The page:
Time to talk about MARZIPAN and GLASS CHAIRS?
Talent and hard work will out. That’s the meritocratic belief that motivates most of us in our careers. There is, fortunately, good reason to believe it. In just a generation Irish women have rolled back the frontiers and risen to the highest positions in male-dominated worlds. It is no longer exceptional to see a successful woman in any walk of life, and why should it be? That is, of course, until we look at gender balance in Irish boardrooms.
Almost ten years ago, I wrote an article that pondered why many talented female executives found their careers stalled two tiers below board level (the “marzipan” level) or what is globally recognised as C suite-1. I questioned why talented and successful women were not being invited to bring their knowledge and leadership to the boardroom table? Shattering the glass ceiling entirely might take time, but for the glass chairs to sit empty simply made no sense.
In the decade that followed, we went through and have just about recovered from, a global and national economic calamity. Groupthink at the very highest level was a key culprit. The solution, welcomed at the highest levels, was diversity of thought, experience and gender. Boardrooms would never again be strongholds of constricted, hegemonic thinking. So why does it still feel as though we haven’t moved on at all? When a recent survey from international research think-tank Catalyst finds that just ten per cent of ISEQ board directors are women, isn’t this an indication that we are still only playing lip service to diversity? I know from working with high-profile Irish and international clients that businesses work really hard to embrace the concept of diversity. They do so out of enlightened self-interest: there is overwhelming evidence of the value it brings to any organisation. So perhaps it is just a case of waiting a little longer? As the talent pool grows, won’t the percentage of female board members grow with it?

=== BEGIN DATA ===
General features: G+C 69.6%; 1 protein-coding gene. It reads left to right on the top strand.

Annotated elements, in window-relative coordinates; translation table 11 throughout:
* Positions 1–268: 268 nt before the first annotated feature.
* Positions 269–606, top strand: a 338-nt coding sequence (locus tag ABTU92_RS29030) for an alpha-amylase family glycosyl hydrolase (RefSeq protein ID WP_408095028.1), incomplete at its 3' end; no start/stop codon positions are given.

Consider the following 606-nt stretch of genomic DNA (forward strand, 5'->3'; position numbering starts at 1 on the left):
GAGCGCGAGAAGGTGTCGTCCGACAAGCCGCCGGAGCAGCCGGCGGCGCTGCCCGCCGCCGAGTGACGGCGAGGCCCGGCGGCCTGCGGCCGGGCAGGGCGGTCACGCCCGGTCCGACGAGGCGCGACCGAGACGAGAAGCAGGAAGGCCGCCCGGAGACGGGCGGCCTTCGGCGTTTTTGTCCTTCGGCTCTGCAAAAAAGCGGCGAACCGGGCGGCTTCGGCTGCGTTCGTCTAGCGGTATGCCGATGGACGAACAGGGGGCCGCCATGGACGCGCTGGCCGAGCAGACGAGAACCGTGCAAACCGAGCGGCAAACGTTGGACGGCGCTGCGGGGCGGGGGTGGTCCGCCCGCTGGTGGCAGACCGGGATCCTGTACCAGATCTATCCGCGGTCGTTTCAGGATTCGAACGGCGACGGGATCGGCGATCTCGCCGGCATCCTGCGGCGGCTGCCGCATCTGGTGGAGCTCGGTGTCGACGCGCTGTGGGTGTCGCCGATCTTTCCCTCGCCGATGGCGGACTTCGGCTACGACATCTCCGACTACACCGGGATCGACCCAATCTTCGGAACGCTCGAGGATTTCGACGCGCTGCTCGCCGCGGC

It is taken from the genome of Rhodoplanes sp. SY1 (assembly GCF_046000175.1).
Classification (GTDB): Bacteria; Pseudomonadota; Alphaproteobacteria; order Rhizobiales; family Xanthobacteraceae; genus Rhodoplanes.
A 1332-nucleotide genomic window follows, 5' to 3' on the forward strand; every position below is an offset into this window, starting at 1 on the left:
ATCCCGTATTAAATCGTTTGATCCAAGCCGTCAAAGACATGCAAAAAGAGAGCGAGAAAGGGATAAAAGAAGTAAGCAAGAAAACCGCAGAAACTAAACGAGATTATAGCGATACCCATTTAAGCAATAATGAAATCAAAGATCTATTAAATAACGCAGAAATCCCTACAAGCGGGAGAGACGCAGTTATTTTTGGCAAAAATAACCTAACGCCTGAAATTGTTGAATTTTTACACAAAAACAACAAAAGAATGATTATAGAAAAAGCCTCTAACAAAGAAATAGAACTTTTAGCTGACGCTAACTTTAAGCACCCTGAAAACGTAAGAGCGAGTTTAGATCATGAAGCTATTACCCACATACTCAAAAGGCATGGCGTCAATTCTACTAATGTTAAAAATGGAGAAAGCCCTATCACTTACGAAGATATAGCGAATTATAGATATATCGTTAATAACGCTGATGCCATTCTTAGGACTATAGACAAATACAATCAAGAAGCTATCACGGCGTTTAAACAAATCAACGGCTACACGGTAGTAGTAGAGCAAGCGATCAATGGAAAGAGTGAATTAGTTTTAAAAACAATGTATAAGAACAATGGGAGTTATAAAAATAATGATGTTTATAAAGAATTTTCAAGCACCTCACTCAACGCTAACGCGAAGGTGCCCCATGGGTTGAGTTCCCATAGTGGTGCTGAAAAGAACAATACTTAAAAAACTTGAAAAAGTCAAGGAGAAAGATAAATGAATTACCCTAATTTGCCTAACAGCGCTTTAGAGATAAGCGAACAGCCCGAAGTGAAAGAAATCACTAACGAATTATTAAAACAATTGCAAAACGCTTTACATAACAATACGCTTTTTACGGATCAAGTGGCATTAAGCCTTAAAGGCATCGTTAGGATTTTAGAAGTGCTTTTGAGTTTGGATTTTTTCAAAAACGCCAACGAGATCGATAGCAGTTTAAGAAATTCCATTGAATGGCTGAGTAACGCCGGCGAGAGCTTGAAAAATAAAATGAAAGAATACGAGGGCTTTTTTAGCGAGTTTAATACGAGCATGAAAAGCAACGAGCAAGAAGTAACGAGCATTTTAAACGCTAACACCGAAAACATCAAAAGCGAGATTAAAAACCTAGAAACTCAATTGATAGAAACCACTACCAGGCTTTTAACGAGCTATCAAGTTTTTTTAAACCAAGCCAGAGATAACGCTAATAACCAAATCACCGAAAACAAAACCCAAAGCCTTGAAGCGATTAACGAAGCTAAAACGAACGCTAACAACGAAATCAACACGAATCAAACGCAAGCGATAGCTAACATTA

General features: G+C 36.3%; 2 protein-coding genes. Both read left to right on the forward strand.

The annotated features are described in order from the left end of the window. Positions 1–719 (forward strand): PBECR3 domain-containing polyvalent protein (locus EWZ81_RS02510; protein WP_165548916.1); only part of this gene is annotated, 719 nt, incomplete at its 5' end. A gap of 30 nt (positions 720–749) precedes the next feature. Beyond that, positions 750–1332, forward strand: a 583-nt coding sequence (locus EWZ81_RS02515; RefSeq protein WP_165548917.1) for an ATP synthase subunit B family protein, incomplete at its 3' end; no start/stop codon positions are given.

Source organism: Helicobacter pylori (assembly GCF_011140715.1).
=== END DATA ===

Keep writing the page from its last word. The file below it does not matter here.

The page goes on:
Personally, I don’t subscribe to this view. Companies need to be corporate champions. This means looking beyond the obvious and into areas where women are making vital contributions – academia, creative industries, healthcare, tech, consumer, law, NGO and community sectors – and, yes, disciplines such as law and finance too.
Let’s hope that, in ten years time, if I am writing about marzipan and glass chairs, the article will appear in the baking or interior decorating section or, even better, I may have added the role of globetrotting food critic to my CV.
Ruth Curran is Managing Partner of MERC Partners, Global Chair of IIC Partners and on the Diversity Committee of AESC.
This article appeared in a previous issue, for more features like this don’t miss our next issue out Thursday April 6.
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